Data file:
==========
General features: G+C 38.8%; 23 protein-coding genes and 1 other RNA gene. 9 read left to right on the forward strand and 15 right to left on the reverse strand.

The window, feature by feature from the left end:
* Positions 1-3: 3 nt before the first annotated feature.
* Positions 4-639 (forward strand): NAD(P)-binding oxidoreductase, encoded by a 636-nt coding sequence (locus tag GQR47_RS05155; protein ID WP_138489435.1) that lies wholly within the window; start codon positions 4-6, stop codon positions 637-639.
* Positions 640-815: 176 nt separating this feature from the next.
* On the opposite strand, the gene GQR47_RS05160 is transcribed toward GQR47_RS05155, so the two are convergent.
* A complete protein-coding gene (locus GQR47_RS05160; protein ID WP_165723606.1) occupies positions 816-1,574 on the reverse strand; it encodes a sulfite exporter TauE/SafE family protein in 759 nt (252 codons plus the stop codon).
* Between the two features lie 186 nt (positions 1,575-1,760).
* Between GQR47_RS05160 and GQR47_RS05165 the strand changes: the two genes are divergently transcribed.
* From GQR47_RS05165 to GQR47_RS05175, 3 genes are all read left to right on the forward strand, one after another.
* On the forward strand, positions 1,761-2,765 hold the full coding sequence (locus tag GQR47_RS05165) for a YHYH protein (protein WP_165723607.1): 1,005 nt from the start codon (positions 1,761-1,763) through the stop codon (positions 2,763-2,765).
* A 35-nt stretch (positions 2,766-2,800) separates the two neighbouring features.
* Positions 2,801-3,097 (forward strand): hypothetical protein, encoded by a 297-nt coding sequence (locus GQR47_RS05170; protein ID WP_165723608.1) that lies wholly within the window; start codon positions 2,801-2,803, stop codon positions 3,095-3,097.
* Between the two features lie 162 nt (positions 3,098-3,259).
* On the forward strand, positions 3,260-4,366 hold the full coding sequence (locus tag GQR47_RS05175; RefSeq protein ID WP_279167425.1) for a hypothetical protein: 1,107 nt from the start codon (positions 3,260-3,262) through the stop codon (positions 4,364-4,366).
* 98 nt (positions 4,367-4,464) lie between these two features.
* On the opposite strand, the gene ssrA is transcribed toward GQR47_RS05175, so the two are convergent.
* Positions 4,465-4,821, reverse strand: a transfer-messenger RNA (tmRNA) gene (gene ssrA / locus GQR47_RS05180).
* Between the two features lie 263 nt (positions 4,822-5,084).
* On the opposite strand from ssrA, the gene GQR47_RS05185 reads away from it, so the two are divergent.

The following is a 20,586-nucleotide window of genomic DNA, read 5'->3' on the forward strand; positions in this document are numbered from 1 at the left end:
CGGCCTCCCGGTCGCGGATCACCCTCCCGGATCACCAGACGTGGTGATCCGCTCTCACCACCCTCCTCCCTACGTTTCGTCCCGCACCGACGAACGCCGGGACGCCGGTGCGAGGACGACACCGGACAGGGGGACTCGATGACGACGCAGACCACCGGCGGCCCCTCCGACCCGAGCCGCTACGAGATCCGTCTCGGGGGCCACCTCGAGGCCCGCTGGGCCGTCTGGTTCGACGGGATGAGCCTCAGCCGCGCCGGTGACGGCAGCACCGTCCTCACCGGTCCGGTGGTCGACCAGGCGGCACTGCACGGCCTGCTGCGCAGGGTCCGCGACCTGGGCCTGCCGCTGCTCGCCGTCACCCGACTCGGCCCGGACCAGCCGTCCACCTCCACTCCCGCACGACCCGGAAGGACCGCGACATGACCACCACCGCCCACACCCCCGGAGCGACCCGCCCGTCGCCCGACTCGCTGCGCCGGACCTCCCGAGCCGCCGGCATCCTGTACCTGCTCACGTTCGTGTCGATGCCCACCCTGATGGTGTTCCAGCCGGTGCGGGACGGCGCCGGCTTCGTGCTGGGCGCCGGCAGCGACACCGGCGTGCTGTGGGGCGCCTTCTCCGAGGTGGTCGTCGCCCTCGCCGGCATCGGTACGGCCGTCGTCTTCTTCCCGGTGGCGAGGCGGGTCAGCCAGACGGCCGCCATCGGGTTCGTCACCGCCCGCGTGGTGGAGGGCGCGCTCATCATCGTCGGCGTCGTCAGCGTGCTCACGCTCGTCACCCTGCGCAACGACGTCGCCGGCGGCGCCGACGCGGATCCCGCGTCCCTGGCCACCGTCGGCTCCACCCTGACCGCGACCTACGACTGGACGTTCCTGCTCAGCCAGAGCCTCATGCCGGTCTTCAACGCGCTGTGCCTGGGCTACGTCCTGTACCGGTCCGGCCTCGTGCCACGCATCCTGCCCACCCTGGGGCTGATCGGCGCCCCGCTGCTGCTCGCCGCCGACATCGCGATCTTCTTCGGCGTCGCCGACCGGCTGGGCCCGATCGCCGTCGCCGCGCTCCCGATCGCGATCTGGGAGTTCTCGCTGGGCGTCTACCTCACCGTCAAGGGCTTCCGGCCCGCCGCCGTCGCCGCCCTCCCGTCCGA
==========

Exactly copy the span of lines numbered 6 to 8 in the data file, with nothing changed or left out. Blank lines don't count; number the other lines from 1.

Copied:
* On the opposite strand, the gene GQR47_RS05160 is transcribed toward GQR47_RS05155, so the two are convergent.
* A complete protein-coding gene (locus GQR47_RS05160; protein ID WP_165723606.1) occupies positions 816-1,574 on the reverse strand; it encodes a sulfite exporter TauE/SafE family protein in 759 nt (252 codons plus the stop codon).
* Between the two features lie 186 nt (positions 1,575-1,760).